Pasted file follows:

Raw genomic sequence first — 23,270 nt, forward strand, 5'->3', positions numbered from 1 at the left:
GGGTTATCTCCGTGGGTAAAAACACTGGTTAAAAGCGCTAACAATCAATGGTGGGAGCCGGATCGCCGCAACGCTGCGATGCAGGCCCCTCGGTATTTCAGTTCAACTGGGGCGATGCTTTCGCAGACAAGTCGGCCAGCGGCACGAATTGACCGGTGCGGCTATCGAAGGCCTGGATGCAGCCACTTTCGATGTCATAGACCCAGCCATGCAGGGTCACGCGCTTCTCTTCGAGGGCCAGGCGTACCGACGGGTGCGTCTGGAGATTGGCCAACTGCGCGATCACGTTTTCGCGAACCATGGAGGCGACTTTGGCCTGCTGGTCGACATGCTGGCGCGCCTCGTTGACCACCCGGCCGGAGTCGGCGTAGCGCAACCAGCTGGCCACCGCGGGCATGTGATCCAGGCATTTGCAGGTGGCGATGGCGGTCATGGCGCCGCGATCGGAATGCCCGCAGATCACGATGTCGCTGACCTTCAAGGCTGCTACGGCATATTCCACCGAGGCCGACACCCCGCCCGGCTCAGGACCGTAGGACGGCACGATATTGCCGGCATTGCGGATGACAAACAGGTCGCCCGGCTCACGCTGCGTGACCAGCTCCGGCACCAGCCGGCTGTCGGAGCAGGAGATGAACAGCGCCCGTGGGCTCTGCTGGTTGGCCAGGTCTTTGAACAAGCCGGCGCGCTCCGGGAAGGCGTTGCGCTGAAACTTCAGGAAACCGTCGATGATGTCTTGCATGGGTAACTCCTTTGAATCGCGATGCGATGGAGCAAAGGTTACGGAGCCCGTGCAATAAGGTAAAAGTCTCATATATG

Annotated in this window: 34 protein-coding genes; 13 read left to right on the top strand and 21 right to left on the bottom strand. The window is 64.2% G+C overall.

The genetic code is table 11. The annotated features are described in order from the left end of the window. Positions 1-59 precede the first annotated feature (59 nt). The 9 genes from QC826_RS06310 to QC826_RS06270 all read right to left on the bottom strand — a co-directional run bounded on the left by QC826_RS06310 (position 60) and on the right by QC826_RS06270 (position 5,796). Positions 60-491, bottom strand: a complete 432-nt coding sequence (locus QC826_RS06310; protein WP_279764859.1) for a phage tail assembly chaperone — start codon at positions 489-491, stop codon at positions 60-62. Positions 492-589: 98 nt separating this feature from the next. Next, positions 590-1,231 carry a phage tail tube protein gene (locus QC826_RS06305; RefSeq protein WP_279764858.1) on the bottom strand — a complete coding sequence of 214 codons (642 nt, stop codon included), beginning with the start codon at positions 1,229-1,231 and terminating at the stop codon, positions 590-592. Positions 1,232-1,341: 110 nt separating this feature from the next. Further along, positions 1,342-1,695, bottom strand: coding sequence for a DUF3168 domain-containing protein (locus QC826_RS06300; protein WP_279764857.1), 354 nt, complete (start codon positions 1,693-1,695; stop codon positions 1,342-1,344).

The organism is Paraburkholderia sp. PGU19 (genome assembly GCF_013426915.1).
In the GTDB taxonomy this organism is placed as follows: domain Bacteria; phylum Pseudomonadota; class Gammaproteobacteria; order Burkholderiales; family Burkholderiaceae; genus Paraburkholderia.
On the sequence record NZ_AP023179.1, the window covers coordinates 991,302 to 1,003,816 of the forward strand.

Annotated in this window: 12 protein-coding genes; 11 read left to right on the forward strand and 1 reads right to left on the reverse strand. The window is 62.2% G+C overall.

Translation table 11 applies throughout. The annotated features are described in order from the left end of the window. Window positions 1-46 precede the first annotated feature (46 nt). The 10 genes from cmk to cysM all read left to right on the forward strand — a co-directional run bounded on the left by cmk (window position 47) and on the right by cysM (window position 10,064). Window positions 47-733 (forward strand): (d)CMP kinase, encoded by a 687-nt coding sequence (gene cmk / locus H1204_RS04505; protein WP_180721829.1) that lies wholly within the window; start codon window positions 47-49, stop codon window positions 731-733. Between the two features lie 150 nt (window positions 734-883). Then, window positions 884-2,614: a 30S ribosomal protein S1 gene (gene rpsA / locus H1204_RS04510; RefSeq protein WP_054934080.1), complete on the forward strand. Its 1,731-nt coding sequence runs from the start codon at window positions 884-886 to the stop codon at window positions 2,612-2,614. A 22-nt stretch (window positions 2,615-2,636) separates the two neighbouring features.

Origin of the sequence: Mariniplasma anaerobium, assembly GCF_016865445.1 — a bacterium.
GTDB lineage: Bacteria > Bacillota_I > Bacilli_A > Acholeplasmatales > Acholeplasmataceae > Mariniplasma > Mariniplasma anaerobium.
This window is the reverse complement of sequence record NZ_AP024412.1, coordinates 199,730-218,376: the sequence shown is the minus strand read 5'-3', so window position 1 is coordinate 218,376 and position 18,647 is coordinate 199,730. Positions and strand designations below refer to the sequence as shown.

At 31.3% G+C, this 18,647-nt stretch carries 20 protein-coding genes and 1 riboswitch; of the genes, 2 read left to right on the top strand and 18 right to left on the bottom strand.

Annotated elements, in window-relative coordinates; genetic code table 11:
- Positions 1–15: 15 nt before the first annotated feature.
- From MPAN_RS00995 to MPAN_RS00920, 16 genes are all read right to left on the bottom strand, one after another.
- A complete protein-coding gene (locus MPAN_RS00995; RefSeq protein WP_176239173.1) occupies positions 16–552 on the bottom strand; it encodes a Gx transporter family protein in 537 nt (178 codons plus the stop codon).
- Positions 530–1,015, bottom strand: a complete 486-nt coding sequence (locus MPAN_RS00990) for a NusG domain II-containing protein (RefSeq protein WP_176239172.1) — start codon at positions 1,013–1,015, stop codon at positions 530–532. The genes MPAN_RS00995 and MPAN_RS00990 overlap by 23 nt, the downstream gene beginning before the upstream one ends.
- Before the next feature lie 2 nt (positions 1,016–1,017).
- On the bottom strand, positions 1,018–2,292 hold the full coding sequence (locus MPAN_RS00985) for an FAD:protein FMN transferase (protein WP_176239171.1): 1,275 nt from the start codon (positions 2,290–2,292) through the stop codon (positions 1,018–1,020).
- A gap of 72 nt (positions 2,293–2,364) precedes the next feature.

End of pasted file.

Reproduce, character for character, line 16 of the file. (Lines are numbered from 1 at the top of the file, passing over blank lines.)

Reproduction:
- From MPAN_RS00995 to MPAN_RS00920, 16 genes are all read right to left on the bottom strand, one after another.